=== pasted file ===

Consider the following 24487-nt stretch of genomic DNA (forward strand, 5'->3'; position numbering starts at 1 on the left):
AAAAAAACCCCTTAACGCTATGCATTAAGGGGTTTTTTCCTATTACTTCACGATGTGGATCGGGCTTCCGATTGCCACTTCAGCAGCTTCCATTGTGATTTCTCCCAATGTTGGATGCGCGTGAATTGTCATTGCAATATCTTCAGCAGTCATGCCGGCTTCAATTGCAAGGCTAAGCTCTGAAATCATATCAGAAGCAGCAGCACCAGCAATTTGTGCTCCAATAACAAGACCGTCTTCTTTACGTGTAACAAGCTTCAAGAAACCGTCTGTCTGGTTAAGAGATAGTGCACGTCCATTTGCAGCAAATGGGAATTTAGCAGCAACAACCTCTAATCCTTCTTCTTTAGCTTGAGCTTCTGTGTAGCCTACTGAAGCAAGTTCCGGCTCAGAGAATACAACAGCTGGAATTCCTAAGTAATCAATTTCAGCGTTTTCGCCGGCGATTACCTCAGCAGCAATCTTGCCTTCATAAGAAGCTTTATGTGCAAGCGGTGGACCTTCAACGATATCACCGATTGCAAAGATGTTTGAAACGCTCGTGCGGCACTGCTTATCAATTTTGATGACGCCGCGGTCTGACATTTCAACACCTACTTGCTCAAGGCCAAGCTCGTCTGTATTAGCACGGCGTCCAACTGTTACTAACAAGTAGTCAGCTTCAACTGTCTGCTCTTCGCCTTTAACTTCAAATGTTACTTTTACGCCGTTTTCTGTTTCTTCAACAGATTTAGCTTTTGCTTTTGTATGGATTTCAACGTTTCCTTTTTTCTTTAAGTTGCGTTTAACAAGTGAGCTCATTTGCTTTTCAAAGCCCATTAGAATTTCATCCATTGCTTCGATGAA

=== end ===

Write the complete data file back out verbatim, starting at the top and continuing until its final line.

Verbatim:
Consider the following 24487-nt stretch of genomic DNA (forward strand, 5'->3'; position numbering starts at 1 on the left):
AAAAAAACCCCTTAACGCTATGCATTAAGGGGTTTTTTCCTATTACTTCACGATGTGGATCGGGCTTCCGATTGCCACTTCAGCAGCTTCCATTGTGATTTCTCCCAATGTTGGATGCGCGTGAATTGTCATTGCAATATCTTCAGCAGTCATGCCGGCTTCAATTGCAAGGCTAAGCTCTGAAATCATATCAGAAGCAGCAGCACCAGCAATTTGTGCTCCAATAACAAGACCGTCTTCTTTACGTGTAACAAGCTTCAAGAAACCGTCTGTCTGGTTAAGAGATAGTGCACGTCCATTTGCAGCAAATGGGAATTTAGCAGCAACAACCTCTAATCCTTCTTCTTTAGCTTGAGCTTCTGTGTAGCCTACTGAAGCAAGTTCCGGCTCAGAGAATACAACAGCTGGAATTCCTAAGTAATCAATTTCAGCGTTTTCGCCGGCGATTACCTCAGCAGCAATCTTGCCTTCATAAGAAGCTTTATGTGCAAGCGGTGGACCTTCAACGATATCACCGATTGCAAAGATGTTTGAAACGCTCGTGCGGCACTGCTTATCAATTTTGATGACGCCGCGGTCTGACATTTCAACACCTACTTGCTCAAGGCCAAGCTCGTCTGTATTAGCACGGCGTCCAACTGTTACTAACAAGTAGTCAGCTTCAACTGTCTGCTCTTCGCCTTTAACTTCAAATGTTACTTTTACGCCGTTTTCTGTTTCTTCAACAGATTTAGCTTTTGCTTTTGTATGGATTTCAACGTTTCCTTTTTTCTTTAAGTTGCGTTTAACAAGTGAGCTCATTTGCTTTTCAAAGCCCATTAGAATTTCATCCATTGCTTCGATGAA